Come Dine With Me At Christmas, Channel 4, Friday 22 December 2006
Did we like it?
In wars between barbarian tribes in Europe about 2,000 years ago you often wonder why they never had an epiphany and realised the absolute futility of their ravenous appetite for pillaging and violence, and you sometimes wonder if commissioning editors’ lust for pointless cookery programmes doesn’t suffer from the same blind ignorance.
What was good about it?
• It was pleasant enough as four strangers from York each cooked and prepared a course of a four-course meal to be eaten in a whistle-stop tour of their homes.
• The four contestants were very nice people.
• The conversation that decayed more quickly than an exhumed pharaoh exposed to oxygen. At first, there was a bit of banter but by the time they had reached Wayne’s house for the second course, the conversation was as airless as the Moon.
What was bad about it?
• The prize was £1,000. While prize-money isn’t everything, it is often a useful hook for otherwise uninspired programmes (such as late night quiz shows that represent a nadir of human imagination not seen since ITV commissioners were last in a room together).
• As with many cookery programmes, it was smothered in the relish of its own importance of how cookery is sexy, how cookery is cool how cookery is the way to a man’s/woman’s/horse’s heart when the truth is that as long as the food is in a marginally more appetising state before it enters the body than when it comes out then it’s acceptable. Cookery is ‘cool’ in order for chefs to sell more books.
• While the four contestants were all very nice, it meant the competitive element of the show was diluted to a tasteless mush. Only Christmas-obsessed Wayne seemed a little devious, but he ended up giving Maria nine out of ten for her chocolate pudding that meant she overtook him to win.
• Interior designer Peter’s fascination for style over content. You got the impression you could pop running pus-filled sores freshly plucked from the corpse of a plague-bearer onto a plate and garnish it with asparagus and salad and he’s still yomp it down and give it eight out of ten (nine if the sores had scabbed over in the oven).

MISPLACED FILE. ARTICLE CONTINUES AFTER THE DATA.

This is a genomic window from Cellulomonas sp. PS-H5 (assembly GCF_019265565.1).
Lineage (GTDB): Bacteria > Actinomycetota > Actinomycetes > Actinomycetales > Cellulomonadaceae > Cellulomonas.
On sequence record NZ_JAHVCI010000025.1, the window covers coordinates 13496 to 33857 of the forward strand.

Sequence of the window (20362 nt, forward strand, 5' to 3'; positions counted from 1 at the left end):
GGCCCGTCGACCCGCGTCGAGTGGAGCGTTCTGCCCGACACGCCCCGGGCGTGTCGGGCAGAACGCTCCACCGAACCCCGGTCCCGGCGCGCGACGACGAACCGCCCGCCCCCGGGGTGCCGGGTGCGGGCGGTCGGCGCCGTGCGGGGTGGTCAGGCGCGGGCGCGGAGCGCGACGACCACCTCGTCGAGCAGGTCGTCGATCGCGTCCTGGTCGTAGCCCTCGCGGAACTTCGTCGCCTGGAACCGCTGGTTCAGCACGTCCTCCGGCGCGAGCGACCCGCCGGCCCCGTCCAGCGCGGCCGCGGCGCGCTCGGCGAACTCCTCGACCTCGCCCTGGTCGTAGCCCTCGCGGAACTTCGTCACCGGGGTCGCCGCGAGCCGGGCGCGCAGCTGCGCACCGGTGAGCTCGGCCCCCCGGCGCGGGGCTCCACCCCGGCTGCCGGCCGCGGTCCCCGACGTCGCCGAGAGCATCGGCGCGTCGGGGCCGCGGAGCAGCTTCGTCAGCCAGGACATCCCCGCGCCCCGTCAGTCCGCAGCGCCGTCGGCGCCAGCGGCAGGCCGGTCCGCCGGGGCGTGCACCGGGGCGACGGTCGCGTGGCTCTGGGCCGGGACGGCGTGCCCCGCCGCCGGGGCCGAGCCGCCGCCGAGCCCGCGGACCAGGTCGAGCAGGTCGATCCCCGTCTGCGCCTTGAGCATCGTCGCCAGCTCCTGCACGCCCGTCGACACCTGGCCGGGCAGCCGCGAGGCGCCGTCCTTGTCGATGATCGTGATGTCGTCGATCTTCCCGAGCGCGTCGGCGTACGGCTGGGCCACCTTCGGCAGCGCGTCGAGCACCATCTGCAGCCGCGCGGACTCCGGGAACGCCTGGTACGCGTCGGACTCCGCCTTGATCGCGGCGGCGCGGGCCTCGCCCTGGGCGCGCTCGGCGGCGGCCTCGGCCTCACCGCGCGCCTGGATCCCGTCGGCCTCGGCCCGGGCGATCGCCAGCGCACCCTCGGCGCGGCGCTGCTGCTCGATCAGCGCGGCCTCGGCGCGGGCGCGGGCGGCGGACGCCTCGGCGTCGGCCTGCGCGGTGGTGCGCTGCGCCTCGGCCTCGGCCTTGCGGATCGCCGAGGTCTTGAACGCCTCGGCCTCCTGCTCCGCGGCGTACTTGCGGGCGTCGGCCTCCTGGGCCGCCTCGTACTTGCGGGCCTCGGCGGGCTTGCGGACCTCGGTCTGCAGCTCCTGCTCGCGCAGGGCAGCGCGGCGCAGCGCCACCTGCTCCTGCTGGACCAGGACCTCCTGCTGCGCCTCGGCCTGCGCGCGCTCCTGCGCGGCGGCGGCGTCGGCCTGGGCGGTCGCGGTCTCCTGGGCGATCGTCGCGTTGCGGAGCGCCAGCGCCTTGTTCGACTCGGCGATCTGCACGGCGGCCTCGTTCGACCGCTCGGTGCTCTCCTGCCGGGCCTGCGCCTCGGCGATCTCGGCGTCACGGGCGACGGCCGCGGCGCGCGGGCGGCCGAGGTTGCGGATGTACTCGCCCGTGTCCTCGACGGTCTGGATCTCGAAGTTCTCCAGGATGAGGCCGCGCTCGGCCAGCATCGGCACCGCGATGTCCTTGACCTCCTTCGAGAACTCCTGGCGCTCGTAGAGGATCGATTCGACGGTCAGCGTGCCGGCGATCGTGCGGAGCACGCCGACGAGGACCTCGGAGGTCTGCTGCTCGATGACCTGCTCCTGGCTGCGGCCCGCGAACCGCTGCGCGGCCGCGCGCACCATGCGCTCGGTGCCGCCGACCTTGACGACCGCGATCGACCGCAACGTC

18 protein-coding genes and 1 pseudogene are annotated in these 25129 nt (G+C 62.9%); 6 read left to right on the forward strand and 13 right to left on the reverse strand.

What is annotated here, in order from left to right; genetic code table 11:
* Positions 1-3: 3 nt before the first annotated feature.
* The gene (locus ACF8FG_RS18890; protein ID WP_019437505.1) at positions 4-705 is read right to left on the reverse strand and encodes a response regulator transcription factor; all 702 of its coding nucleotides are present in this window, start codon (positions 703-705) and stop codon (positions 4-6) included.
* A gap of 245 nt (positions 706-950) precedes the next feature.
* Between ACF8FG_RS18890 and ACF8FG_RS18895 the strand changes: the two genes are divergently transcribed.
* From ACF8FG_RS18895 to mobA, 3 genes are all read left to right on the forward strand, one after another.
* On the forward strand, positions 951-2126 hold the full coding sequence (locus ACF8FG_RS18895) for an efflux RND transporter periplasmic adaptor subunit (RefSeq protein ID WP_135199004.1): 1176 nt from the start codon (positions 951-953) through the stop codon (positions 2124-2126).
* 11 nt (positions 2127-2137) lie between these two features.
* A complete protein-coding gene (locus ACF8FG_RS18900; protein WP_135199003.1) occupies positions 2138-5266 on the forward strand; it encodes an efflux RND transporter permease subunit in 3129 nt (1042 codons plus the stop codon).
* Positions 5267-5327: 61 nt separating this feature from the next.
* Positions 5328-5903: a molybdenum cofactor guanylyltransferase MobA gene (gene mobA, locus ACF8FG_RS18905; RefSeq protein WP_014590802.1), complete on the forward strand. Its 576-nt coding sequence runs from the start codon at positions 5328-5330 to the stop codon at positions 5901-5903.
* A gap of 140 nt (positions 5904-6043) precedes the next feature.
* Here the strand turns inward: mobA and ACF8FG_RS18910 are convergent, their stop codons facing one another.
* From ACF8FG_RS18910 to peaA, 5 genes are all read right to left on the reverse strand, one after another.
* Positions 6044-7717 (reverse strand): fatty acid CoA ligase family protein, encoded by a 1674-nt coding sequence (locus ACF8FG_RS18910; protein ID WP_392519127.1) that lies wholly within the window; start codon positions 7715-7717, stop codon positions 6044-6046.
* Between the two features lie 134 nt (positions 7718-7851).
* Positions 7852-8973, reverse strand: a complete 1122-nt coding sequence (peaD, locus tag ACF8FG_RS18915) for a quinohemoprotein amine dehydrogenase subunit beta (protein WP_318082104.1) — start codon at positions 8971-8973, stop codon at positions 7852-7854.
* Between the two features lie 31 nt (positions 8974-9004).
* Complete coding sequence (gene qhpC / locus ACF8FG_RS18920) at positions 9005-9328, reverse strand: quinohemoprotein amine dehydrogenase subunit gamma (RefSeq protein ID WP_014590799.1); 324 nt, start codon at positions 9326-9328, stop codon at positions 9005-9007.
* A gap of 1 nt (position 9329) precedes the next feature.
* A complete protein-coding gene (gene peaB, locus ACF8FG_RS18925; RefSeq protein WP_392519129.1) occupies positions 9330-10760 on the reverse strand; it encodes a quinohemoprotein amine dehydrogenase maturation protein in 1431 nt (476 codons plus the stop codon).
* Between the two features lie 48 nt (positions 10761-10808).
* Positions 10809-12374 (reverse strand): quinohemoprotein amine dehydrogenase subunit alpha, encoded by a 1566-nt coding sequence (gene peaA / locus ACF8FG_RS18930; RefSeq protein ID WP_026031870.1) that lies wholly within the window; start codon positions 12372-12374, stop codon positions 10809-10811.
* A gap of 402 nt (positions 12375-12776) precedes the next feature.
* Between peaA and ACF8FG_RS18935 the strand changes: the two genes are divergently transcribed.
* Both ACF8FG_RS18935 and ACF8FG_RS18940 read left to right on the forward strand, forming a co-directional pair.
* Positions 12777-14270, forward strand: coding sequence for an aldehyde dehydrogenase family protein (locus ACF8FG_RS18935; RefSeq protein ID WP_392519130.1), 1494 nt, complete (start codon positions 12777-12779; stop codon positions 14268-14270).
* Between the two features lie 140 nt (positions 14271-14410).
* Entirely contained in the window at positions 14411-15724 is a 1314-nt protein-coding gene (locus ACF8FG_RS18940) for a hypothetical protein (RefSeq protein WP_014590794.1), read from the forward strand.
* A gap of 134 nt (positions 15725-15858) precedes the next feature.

• In the pen portraits, events organiser Maria claimed she was “very bossy”. And we had high hopes she’d create some friction as events organisers would be the job of choice for the next incarnation of Genghis Khan, but sadly the lasting impression she made on the others was being quiet.
• Such is our cynicism towards the way reality shows are organised and edited, we are dubious over the dramatic episode when Maria’s husband just happened to have ate her eggs she was going to use for her chocolate pudding for his breakfast. This precipitated a mad rush around the neighbours for a replacement, and at the time seemed an antidote to the soporific politeness of the whole affair, but was it a set up?
• The narration was too subjective. Rather than just acting as a guide to nudge the viewer in the right direction as the contestants hang themselves with the rope of their nastiness, the voiceover became tiresomely intrusive, although such a style was perhaps forced on the producers as the rest of the elements were all so dull.
• The manager of the chocolate shop reaching new heights of verbal bollocks when flogging stuff to Maria. “You use all five senses when you eat chocolate,” he simpered. And later when she was choosing an accompanying wine, he fawned: “This wine is from Puglia, the heel of Italy.” “Fantastic!” Maria replied obviously one of those individuals beyond hope who believe that because something comes from Italy is automatically the epitome of class.